Is Walker's Message Mixed on a Pathway to Citizenship?
As Scott Walker prepared to visit the U.S.-Mexico border on Friday, his stance on immigration reform is creating difficulties for him -- and causing some whiplash for his unofficial presidential campaign.
The Wisconsin governor has billed himself as a “bold” conservative who can attract support from establishment-oriented Republicans. But when it comes to immigration, a complicated and visceral issue that divides the party, Walker’s agility is being put to the test: He must convince the GOP’s right flank he’s not Jeb Bush when it comes to what conservatives like to call “amnesty” for undocumented immigrants while assuring his party that he’s not Mitt “Self-Deportation” Romney.
But Walker’s handling of the issue is itself becoming an issue, and could give his competitors for the nomination some primary ammunition.
On March 1, Walker said he now opposes a pathway to citizenship for undocumented immigrants after having supported it in the past. “My view has changed,” he told Fox News’ Chris Wallace in an interview. Over the past several years, Walker has voiced support for a pathway, including endorsing a comprehensive immigration bill sponsored by Sen. John McCain and the late Sen. Edward Kennedy.
But during a private dinner in New Hampshire two weeks later, Walker advocated for immigrants here illegally to eventually be eligible for citizenship, according to a Wall Street Journal report that cited sources in the room.
According to the Journal, Walker said immigrants should be able to “eventually get their citizenship without being given preferential treatment.” The owner of the restaurant holding the reception, organized by state GOP Chairwoman Jennifer Horn, told the paper that Walker “said no to citizenship now, but later they could get it.”
Through a party spokesman, Horn declined RCP’s request to elaborate on the comments. According to the New York Times, Horn said Walker was advocating for a path to legal status, not citizenship, for the estimated 11 million undocumented immigrants in the U.S.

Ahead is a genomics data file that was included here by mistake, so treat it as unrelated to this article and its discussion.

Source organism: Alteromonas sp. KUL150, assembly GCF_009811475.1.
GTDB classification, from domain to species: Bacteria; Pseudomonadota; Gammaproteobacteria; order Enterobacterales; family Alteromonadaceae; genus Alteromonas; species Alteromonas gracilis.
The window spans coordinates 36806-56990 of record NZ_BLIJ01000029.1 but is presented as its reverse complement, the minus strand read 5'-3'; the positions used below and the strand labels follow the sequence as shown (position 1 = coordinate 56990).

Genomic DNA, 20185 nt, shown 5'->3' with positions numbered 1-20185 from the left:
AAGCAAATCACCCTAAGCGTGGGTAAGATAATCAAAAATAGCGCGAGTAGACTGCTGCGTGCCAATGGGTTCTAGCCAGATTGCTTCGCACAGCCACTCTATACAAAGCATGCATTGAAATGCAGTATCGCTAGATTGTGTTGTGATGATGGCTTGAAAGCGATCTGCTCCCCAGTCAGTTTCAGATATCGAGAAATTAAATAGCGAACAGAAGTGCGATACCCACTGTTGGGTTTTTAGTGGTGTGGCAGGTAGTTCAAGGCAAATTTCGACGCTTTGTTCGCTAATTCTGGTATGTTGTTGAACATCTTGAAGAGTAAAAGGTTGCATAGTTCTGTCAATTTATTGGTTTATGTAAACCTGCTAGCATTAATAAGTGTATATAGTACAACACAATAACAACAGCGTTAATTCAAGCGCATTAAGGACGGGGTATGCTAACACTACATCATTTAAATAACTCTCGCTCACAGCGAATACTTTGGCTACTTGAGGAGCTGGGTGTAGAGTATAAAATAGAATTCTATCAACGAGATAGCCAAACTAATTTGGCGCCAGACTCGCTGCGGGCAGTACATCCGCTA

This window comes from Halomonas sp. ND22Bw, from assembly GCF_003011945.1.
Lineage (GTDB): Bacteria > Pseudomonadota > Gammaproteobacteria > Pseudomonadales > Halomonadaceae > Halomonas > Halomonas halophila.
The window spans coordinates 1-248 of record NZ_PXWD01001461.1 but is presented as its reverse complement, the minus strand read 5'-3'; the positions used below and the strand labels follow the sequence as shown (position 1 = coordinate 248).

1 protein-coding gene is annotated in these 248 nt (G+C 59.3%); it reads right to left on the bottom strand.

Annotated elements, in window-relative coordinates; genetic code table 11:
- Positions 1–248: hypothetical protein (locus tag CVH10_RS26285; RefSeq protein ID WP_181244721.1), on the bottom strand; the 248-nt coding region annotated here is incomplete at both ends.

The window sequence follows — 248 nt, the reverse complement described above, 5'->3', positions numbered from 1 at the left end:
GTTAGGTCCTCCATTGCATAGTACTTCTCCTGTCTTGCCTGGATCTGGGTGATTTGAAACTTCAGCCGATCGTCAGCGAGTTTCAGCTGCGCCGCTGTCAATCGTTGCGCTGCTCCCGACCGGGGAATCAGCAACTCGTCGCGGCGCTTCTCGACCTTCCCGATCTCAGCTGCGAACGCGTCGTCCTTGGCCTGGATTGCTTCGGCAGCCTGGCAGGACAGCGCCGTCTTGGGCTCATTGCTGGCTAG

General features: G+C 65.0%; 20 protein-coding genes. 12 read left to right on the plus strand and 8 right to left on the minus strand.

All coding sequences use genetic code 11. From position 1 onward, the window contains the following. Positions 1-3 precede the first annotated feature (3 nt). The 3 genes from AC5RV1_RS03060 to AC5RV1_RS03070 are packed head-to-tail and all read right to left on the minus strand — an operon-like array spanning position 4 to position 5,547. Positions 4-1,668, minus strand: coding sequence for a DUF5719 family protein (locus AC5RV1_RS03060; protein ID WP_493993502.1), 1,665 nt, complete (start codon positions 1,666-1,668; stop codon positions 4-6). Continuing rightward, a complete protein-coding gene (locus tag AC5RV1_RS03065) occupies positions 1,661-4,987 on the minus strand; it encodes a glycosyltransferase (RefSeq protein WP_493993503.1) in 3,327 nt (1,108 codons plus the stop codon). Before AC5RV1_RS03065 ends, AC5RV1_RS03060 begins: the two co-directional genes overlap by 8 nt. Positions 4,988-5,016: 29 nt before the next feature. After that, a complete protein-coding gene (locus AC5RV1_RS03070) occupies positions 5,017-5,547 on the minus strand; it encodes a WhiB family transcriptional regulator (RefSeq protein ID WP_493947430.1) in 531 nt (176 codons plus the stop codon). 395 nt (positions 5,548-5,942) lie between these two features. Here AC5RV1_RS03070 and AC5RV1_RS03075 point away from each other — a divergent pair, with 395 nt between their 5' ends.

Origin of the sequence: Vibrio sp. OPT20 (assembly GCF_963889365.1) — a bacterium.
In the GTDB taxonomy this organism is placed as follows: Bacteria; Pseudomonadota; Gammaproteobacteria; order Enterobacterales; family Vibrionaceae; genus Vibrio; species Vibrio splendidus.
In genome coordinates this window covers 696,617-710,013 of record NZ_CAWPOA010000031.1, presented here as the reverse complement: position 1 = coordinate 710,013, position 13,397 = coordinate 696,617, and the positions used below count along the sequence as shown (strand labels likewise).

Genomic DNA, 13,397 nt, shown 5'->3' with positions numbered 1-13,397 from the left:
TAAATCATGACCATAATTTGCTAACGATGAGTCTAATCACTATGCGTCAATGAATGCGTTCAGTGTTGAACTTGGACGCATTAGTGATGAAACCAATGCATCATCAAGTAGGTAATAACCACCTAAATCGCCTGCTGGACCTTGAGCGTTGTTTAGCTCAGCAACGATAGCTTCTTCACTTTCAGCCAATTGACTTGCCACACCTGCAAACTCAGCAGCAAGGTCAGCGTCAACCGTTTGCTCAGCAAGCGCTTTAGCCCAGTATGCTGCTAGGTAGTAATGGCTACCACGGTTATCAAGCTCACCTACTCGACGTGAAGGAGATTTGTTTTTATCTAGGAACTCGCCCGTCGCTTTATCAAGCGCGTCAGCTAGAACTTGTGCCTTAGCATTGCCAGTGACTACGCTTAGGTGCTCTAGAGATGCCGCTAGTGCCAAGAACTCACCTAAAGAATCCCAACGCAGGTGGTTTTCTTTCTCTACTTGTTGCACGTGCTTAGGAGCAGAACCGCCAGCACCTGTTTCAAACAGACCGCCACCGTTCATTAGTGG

During the same visit to New Hampshire, Walker reaffirmed the remarks he made to Wallace, telling reporters that his views had changed after listening to the people and to the governors of border states. “I think people want strong leaders and they want leaders who listen to the people,” he said.
The two-term governor is a leading contender for the GOP nomination, and is campaigning as someone who can bridge the party’s divided lanes. In his likely presidential campaign, Walker is working to hard appeal to conservatives, who oppose eventual citizenship for undocumented immigrants as “amnesty,” while also trying to win over establishment-oriented and business-minded Republicans who generally support a pathway as part of immigration reform. What Walker apparently said in private differs from what he said in public in New Hampshire and is an example of how he is trying to balance competing interests.
Jeb Bush, Walker’s chief rival at this point, and Sen. Marco Rubio, another likely challenger, have advocated for immigration reform that includes an eventual pathway to citizenship. But more conservative contenders such as Ted Cruz oppose such a path and call border security the nation’s top priority in this regard.
Walker’s campaign claimed the Journal report was “erroneous,” and urged reporters to contact Horn and Franklin, N.H., Mayor Ken Merrifield for their accounts of the governor’s remarks. A call placed to Merrifield was not returned.
“Governor Walker has been very clear that he does not support amnesty and believes that border security must be established and the rule of law must be followed,” said Kirsten Kukowski, communications director for Walker’s PAC, Our American Revival. “His position has not changed, he does not support citizenship for illegal immigrants, and this story line is false.”